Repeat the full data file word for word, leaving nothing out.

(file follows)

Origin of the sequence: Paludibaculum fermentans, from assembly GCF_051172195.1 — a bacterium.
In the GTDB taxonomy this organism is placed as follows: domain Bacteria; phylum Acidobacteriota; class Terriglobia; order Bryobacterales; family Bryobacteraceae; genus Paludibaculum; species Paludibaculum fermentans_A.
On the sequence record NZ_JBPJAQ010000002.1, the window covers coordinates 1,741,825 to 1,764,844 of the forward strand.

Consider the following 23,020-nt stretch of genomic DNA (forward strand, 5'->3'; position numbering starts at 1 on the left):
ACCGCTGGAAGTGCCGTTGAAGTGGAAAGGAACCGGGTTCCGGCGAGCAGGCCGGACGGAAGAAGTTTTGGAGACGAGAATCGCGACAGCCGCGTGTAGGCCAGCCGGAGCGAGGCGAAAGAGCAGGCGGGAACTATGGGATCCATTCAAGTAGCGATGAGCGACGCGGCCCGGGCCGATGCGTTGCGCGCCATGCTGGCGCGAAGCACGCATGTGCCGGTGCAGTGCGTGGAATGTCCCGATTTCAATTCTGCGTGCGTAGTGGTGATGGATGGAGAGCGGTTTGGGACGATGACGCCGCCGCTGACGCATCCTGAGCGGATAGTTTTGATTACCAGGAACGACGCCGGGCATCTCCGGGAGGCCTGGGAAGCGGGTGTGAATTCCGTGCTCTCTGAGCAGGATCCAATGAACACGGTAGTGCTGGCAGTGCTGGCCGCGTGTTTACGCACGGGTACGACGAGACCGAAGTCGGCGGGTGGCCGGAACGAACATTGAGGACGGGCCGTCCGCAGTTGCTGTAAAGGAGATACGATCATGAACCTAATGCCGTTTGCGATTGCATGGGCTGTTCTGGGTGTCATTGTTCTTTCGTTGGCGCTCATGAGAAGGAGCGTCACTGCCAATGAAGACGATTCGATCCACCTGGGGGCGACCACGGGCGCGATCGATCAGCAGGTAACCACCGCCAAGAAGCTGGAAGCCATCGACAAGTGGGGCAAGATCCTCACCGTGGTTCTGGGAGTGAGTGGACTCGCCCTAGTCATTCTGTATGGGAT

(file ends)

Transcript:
Origin of the sequence: Paludibaculum fermentans, from assembly GCF_051172195.1 — a bacterium.
In the GTDB taxonomy this organism is placed as follows: domain Bacteria; phylum Acidobacteriota; class Terriglobia; order Bryobacterales; family Bryobacteraceae; genus Paludibaculum; species Paludibaculum fermentans_A.
On the sequence record NZ_JBPJAQ010000002.1, the window covers coordinates 1,741,825 to 1,764,844 of the forward strand.

Consider the following 23,020-nt stretch of genomic DNA (forward strand, 5'->3'; position numbering starts at 1 on the left):
ACCGCTGGAAGTGCCGTTGAAGTGGAAAGGAACCGGGTTCCGGCGAGCAGGCCGGACGGAAGAAGTTTTGGAGACGAGAATCGCGACAGCCGCGTGTAGGCCAGCCGGAGCGAGGCGAAAGAGCAGGCGGGAACTATGGGATCCATTCAAGTAGCGATGAGCGACGCGGCCCGGGCCGATGCGTTGCGCGCCATGCTGGCGCGAAGCACGCATGTGCCGGTGCAGTGCGTGGAATGTCCCGATTTCAATTCTGCGTGCGTAGTGGTGATGGATGGAGAGCGGTTTGGGACGATGACGCCGCCGCTGACGCATCCTGAGCGGATAGTTTTGATTACCAGGAACGACGCCGGGCATCTCCGGGAGGCCTGGGAAGCGGGTGTGAATTCCGTGCTCTCTGAGCAGGATCCAATGAACACGGTAGTGCTGGCAGTGCTGGCCGCGTGTTTACGCACGGGTACGACGAGACCGAAGTCGGCGGGTGGCCGGAACGAACATTGAGGACGGGCCGTCCGCAGTTGCTGTAAAGGAGATACGATCATGAACCTAATGCCGTTTGCGATTGCATGGGCTGTTCTGGGTGTCATTGTTCTTTCGTTGGCGCTCATGAGAAGGAGCGTCACTGCCAATGAAGACGATTCGATCCACCTGGGGGCGACCACGGGCGCGATCGATCAGCAGGTAACCACCGCCAAGAAGCTGGAAGCCATCGACAAGTGGGGCAAGATCCTCACCGTGGTTCTGGGAGTGAGTGGACTCGCCCTAGTCATTCTGTATGGGAT